First look at Adobe Eazel for Photoshop

Benjamin Rabe

Like we mentioned earlier, Adobe has just announced an update of Photoshop CS5 along with three iPad companion apps. One of those apps might be of particular interest for fingerpainters: Adobe Eazel. If you expected a photoshop-like paint experience in Adobes next iOS based painting app, be prepared to be surprised.

The interface that isn’t there

When you open up Eazel for the first time a short intro video shows up to introduce you to the interface. Which might be well needed, because Eazel doesn’t come with your well-known toolbars, popup menus and all. Instead it features two UI modes called up by a 5-finger-tap: the persistant and the ephemeral mode.

In the maybe more familiar persistent mode, you get 5 buttons to change size, color, opacity, to get to the settings and to undo/redo/clear. The buttons sit centered in the middle of the screen and get dismissed once you tap on the background.

The ephemeral mode in Eazel

The ephemeral mode in Eazel

The ephemeral mode works a bit different: if you 5-finger-tap-and-hold on the screen, the functions appear at the tips of your fingers. Lift four fingers and change e.g. the size of your brush. Another 5 fingers, lift all but your ringfinger and change the opacity.

Sounds a bit tricky? To be honest it did take me some initial time to get used to it. But after a while I really gained speed and the whole experience felt more like using an instrument rather than a tool.
This step away from the classic point and click interface towards a more gesture based interaction might be quite an initial barrier for some users. Whether it really adds up to a more natural way in terms of using a painting app will have to show: personally I enjoy using Eazel in ephemeral mode a lot.

Oops, did I drip color?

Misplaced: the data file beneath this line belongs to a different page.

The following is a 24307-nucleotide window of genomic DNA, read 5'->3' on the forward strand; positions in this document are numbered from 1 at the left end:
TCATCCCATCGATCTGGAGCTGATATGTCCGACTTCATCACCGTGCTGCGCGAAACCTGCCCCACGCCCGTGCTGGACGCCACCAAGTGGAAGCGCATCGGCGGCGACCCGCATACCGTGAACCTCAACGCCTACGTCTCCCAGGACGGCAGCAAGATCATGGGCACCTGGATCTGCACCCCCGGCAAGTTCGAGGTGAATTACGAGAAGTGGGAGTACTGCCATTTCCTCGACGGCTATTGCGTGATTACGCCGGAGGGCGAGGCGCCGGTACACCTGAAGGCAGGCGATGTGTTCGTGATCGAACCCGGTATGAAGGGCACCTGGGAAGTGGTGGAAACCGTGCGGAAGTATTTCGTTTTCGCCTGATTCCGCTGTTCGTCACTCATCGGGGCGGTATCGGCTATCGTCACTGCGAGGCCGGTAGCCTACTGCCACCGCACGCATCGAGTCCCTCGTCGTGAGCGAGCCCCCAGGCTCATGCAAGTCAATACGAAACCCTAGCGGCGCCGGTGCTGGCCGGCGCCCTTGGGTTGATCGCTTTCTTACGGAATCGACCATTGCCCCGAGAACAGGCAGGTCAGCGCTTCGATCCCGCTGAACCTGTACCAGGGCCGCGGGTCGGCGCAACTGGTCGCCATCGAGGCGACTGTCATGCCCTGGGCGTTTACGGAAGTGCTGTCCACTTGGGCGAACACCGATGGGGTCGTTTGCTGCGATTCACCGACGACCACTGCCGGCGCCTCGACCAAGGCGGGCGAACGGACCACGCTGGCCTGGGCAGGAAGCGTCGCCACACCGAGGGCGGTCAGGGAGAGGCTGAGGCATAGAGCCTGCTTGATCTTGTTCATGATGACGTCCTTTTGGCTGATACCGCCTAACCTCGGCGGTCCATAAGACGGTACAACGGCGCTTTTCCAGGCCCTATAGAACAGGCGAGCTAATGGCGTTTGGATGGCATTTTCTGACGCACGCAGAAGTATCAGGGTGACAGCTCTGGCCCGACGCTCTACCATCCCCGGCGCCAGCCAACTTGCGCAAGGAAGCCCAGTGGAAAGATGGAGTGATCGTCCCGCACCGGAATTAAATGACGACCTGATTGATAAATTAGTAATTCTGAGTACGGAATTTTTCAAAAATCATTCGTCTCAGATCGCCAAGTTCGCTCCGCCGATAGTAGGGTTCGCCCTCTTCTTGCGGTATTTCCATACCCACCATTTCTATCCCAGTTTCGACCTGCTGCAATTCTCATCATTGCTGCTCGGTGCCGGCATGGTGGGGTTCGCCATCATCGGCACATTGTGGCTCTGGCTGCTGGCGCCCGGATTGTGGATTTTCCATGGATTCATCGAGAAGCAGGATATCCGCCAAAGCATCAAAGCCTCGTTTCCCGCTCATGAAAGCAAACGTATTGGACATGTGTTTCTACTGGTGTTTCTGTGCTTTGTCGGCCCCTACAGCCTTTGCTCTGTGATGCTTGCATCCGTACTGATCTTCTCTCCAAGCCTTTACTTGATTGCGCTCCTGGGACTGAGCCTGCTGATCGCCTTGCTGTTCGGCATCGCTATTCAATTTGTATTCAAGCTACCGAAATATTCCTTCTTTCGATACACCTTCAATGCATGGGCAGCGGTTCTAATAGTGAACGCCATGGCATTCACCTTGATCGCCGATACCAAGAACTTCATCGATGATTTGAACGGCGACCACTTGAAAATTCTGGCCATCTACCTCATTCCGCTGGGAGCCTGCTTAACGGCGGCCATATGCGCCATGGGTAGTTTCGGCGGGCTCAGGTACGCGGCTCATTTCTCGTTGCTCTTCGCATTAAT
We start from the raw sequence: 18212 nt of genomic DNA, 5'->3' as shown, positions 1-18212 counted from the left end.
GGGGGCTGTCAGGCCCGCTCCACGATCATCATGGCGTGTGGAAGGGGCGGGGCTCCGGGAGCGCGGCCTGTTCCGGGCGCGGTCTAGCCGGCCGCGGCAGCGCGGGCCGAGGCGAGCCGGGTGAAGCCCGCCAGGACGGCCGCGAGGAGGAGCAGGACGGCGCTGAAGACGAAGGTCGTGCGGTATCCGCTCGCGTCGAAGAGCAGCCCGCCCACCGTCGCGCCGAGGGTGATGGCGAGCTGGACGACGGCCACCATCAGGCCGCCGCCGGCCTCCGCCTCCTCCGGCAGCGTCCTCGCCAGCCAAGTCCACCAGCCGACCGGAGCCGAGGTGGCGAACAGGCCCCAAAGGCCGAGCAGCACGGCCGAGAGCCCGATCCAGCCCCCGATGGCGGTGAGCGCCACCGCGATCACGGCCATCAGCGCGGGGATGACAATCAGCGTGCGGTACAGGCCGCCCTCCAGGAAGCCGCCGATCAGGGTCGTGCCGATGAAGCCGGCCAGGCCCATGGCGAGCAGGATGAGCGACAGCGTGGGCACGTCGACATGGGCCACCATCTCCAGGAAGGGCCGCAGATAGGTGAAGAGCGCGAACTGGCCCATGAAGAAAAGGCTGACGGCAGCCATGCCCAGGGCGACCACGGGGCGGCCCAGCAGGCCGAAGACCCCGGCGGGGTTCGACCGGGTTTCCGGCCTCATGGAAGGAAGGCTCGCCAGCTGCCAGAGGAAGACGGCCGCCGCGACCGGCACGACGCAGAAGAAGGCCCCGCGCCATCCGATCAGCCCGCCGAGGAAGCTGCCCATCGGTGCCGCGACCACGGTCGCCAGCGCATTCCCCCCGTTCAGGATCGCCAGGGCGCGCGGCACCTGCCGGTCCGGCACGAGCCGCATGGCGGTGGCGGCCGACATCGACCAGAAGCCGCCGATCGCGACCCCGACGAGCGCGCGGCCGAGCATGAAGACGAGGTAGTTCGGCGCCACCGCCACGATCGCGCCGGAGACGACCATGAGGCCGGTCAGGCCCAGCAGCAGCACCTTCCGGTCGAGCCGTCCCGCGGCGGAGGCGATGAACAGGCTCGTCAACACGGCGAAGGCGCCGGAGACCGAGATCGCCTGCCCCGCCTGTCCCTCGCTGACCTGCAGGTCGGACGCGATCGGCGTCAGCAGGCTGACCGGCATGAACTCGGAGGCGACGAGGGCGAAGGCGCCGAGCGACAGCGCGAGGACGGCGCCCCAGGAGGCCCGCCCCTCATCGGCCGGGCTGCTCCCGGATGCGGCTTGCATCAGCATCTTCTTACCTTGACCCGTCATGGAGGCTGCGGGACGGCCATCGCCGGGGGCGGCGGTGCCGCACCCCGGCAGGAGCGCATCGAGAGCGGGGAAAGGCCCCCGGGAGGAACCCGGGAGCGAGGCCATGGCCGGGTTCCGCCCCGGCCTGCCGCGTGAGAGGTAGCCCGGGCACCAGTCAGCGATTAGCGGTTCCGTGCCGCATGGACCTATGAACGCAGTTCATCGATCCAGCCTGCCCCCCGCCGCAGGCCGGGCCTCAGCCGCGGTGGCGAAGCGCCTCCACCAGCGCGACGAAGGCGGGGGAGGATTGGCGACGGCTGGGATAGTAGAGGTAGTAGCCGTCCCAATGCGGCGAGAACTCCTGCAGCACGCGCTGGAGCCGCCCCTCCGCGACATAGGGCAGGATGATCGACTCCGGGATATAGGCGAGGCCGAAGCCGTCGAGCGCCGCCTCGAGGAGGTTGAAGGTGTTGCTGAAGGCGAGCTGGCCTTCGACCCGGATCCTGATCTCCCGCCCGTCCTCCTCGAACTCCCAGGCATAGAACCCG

All possible innovations in terms of interfaces tossed aside, the main key to a great painting app still is its painting engine. And if you expected a similar bitmap brush-based approach like you can find in apps like SkecthBook, Brushes or procreate to name a few, be surprised: Easel rather aims to emulate watercolor instead.

Stippled Bunnies - by Benjamin Rabe

Paint you apply to the screen starts to flow into each other depending on the grade of dryness. So far there’s no feedback in the interface of the speed of how fast colors dry up, so sometimes you really hurry through the settings to make sure you get to paint wet in wet still.
Undos to the rescue? Unfortunately there’s just one undo at this point, so you will have to live with errors and mistakes most of the time.

That is a feeling I got a lot when painting in eazel: it’s not as much about control and details but more about expression and spontaneity. You learn to work over your errors instead of going back 20 undos. Again, if that is what is expected of a digital painting app: we shall see.

Snowman - by Matthew Watkins


With the upcoming update of Photoshop CS5, Adobe adds connectivity: meaning iOS apps will be able to connect to PS via a local WI-FI network. If you connect Eazel that way, your paintings can be transmitted with the push of a button, enlarged to 4 times the size.
Quite handy and it shows where Adobe positions its apps: rather as a companion to the big brother than as a standalone full featured app.

What is missing?

More Brushes for a start: so far there is just one round shape available. Even with the notion of it being an emulation, it would be nice to have different shapes at hand, like squared or flat ones for a start.
And layers: even if I don’t miss them essentially, eventually they will allow for more control and depth in your work.
More essential: a library, because so far Easel only holds one painting at a time.

Adobe Eazel will be available on May 3rd.

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